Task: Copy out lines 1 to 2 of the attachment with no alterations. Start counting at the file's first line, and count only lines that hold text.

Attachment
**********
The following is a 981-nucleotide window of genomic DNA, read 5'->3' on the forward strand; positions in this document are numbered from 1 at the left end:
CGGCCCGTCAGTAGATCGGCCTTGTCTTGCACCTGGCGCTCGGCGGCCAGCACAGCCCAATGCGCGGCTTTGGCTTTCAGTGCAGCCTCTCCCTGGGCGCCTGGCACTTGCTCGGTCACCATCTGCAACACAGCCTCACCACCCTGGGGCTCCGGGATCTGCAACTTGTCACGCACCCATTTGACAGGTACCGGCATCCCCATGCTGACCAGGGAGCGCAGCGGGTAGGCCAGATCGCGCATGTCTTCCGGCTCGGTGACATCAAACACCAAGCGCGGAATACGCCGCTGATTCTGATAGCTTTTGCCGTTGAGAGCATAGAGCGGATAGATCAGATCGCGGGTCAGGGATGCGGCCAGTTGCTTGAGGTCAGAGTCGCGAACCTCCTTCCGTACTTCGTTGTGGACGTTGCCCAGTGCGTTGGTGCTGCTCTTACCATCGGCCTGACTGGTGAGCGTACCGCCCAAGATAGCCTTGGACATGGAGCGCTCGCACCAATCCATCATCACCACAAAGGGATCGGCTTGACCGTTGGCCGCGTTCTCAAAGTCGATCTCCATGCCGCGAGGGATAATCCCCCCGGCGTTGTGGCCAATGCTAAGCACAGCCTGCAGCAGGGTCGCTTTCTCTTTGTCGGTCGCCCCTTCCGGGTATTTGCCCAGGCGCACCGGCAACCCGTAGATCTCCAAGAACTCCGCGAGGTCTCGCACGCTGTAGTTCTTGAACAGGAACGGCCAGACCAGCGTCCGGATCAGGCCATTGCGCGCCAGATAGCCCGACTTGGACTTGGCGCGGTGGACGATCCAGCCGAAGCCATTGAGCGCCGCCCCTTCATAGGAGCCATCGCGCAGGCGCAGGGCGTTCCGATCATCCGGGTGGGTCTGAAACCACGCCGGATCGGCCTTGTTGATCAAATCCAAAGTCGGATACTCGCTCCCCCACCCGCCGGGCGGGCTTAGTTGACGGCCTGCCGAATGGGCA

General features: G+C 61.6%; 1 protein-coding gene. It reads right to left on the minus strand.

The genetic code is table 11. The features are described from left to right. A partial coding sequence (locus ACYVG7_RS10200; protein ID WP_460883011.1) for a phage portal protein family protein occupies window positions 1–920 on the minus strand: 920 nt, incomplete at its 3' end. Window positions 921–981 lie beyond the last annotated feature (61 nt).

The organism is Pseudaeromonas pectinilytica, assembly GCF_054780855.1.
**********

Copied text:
The following is a 981-nucleotide window of genomic DNA, read 5'->3' on the forward strand; positions in this document are numbered from 1 at the left end:
CGGCCCGTCAGTAGATCGGCCTTGTCTTGCACCTGGCGCTCGGCGGCCAGCACAGCCCAATGCGCGGCTTTGGCTTTCAGTGCAGCCTCTCCCTGGGCGCCTGGCACTTGCTCGGTCACCATCTGCAACACAGCCTCACCACCCTGGGGCTCCGGGATCTGCAACTTGTCACGCACCCATTTGACAGGTACCGGCATCCCCATGCTGACCAGGGAGCGCAGCGGGTAGGCCAGATCGCGCATGTCTTCCGGCTCGGTGACATCAAACACCAAGCGCGGAATACGCCGCTGATTCTGATAGCTTTTGCCGTTGAGAGCATAGAGCGGATAGATCAGATCGCGGGTCAGGGATGCGGCCAGTTGCTTGAGGTCAGAGTCGCGAACCTCCTTCCGTACTTCGTTGTGGACGTTGCCCAGTGCGTTGGTGCTGCTCTTACCATCGGCCTGACTGGTGAGCGTACCGCCCAAGATAGCCTTGGACATGGAGCGCTCGCACCAATCCATCATCACCACAAAGGGATCGGCTTGACCGTTGGCCGCGTTCTCAAAGTCGATCTCCATGCCGCGAGGGATAATCCCCCCGGCGTTGTGGCCAATGCTAAGCACAGCCTGCAGCAGGGTCGCTTTCTCTTTGTCGGTCGCCCCTTCCGGGTATTTGCCCAGGCGCACCGGCAACCCGTAGATCTCCAAGAACTCCGCGAGGTCTCGCACGCTGTAGTTCTTGAACAGGAACGGCCAGACCAGCGTCCGGATCAGGCCATTGCGCGCCAGATAGCCCGACTTGGACTTGGCGCGGTGGACGATCCAGCCGAAGCCATTGAGCGCCGCCCCTTCATAGGAGCCATCGCGCAGGCGCAGGGCGTTCCGATCATCCGGGTGGGTCTGAAACCACGCCGGATCGGCCTTGTTGATCAAATCCAAAGTCGGATACTCGCTCCCCCACCCGCCGGGCGGGCTTAGTTGACGGCCTGCCGAATGGGCA